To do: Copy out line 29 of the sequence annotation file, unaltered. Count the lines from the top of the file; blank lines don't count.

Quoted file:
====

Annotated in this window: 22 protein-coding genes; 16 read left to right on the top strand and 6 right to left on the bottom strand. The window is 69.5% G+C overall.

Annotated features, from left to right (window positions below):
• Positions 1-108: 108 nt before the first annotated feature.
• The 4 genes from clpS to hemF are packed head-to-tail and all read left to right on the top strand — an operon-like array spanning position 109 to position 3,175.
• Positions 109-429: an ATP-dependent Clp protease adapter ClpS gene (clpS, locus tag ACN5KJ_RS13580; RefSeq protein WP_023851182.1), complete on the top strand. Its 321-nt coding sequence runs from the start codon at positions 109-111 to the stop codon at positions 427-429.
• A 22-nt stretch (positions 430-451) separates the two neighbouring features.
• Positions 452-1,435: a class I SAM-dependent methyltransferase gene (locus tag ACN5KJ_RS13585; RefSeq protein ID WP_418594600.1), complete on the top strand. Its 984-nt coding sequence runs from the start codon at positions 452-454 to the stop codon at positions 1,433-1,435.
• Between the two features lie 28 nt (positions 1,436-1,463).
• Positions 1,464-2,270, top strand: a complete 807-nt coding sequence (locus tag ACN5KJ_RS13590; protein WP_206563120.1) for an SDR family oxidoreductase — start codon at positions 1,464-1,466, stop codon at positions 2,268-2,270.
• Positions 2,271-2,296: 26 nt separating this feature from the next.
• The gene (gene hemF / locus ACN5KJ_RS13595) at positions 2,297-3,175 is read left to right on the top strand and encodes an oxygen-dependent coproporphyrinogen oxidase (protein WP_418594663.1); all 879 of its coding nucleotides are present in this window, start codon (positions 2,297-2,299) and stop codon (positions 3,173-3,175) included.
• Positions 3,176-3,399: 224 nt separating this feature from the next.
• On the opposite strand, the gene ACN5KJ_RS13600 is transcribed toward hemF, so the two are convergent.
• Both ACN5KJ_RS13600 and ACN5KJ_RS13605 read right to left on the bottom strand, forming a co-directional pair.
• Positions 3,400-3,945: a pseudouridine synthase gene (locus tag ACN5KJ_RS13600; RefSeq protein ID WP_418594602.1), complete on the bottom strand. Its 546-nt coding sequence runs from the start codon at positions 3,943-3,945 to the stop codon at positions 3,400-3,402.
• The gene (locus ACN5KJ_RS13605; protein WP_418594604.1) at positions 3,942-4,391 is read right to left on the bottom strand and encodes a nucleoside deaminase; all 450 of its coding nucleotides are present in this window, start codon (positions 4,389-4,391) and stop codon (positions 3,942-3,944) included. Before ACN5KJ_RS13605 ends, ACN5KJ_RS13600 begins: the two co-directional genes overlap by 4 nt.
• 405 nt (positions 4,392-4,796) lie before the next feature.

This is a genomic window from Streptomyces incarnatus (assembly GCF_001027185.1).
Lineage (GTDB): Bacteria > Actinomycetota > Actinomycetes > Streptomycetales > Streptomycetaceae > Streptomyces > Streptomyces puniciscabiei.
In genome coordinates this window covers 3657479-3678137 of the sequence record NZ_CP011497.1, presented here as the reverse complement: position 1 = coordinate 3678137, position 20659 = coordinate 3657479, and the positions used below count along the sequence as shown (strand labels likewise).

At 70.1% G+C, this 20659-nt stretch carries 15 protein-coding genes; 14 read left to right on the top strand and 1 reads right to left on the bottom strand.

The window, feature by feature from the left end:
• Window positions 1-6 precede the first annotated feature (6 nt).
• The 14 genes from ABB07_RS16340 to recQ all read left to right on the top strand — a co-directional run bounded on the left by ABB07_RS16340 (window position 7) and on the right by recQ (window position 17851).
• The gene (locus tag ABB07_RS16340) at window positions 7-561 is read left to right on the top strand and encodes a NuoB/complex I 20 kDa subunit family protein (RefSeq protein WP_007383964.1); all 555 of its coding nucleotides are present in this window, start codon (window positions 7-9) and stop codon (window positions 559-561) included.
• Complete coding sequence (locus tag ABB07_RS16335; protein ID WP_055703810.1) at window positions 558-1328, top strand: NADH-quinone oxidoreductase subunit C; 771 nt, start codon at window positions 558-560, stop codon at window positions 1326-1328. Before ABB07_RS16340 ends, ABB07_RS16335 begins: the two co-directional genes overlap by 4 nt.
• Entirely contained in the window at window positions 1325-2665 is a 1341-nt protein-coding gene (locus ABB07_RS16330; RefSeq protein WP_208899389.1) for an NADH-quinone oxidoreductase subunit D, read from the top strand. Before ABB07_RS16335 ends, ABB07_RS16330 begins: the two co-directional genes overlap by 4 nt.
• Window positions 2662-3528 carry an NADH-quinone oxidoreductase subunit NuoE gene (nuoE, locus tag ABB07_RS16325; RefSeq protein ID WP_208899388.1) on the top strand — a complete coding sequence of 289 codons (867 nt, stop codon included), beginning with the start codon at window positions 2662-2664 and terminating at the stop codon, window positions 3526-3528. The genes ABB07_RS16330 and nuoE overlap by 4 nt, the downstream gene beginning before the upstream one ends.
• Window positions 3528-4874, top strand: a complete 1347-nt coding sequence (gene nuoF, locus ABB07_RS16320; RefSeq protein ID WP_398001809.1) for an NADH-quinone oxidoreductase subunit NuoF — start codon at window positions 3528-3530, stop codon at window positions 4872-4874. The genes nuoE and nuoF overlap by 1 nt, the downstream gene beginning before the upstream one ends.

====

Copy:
• Window positions 3528-4874, top strand: a complete 1347-nt coding sequence (gene nuoF, locus ABB07_RS16320; RefSeq protein ID WP_398001809.1) for an NADH-quinone oxidoreductase subunit NuoF — start codon at window positions 3528-3530, stop codon at window positions 4872-4874. The genes nuoE and nuoF overlap by 1 nt, the downstream gene beginning before the upstream one ends.